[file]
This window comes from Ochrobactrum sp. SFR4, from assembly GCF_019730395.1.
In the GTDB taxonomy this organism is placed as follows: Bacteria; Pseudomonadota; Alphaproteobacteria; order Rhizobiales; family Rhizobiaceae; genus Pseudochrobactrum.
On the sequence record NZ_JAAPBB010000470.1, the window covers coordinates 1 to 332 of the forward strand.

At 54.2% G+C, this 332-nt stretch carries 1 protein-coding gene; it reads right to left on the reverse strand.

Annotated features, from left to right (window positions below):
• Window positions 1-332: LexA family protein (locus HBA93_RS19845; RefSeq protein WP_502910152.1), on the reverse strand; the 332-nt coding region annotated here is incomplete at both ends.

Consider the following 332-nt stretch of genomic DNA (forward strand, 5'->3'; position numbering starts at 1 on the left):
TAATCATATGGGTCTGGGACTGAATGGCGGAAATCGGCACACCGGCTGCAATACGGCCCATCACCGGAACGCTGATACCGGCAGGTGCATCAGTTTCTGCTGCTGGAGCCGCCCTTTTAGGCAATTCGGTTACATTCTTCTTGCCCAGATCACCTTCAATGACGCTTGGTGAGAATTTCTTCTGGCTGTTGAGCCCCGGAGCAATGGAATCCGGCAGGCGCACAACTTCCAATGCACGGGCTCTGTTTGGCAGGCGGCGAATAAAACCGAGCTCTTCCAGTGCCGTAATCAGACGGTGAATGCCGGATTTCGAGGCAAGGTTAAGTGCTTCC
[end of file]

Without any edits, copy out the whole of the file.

This window comes from Ochrobactrum sp. SFR4, from assembly GCF_019730395.1.
In the GTDB taxonomy this organism is placed as follows: Bacteria; Pseudomonadota; Alphaproteobacteria; order Rhizobiales; family Rhizobiaceae; genus Pseudochrobactrum.
On the sequence record NZ_JAAPBB010000470.1, the window covers coordinates 1 to 332 of the forward strand.

At 54.2% G+C, this 332-nt stretch carries 1 protein-coding gene; it reads right to left on the reverse strand.

Annotated features, from left to right (window positions below):
• Window positions 1-332: LexA family protein (locus HBA93_RS19845; RefSeq protein WP_502910152.1), on the reverse strand; the 332-nt coding region annotated here is incomplete at both ends.

Consider the following 332-nt stretch of genomic DNA (forward strand, 5'->3'; position numbering starts at 1 on the left):
TAATCATATGGGTCTGGGACTGAATGGCGGAAATCGGCACACCGGCTGCAATACGGCCCATCACCGGAACGCTGATACCGGCAGGTGCATCAGTTTCTGCTGCTGGAGCCGCCCTTTTAGGCAATTCGGTTACATTCTTCTTGCCCAGATCACCTTCAATGACGCTTGGTGAGAATTTCTTCTGGCTGTTGAGCCCCGGAGCAATGGAATCCGGCAGGCGCACAACTTCCAATGCACGGGCTCTGTTTGGCAGGCGGCGAATAAAACCGAGCTCTTCCAGTGCCGTAATCAGACGGTGAATGCCGGATTTCGAGGCAAGGTTAAGTGCTTCC